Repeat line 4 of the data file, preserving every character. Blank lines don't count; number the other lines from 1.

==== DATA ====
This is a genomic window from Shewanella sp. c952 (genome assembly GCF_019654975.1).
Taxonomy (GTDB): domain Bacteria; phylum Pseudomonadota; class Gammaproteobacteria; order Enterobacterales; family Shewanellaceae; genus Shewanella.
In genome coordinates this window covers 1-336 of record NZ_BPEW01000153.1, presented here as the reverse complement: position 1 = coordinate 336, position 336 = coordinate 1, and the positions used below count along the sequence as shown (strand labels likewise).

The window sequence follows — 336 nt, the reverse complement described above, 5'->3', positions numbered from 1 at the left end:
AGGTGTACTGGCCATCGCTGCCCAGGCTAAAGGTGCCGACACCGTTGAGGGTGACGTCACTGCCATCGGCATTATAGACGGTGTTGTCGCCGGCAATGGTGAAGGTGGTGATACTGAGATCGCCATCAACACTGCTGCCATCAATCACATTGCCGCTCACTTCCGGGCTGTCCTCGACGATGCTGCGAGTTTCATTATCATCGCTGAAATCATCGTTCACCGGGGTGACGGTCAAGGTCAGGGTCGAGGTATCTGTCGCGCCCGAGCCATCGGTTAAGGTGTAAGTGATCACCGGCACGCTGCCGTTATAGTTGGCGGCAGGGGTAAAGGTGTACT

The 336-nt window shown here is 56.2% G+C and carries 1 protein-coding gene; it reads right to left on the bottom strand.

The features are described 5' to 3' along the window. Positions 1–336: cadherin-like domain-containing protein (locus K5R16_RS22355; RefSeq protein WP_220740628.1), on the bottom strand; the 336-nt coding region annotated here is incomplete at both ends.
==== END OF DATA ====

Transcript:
The window sequence follows — 336 nt, the reverse complement described above, 5'->3', positions numbered from 1 at the left end: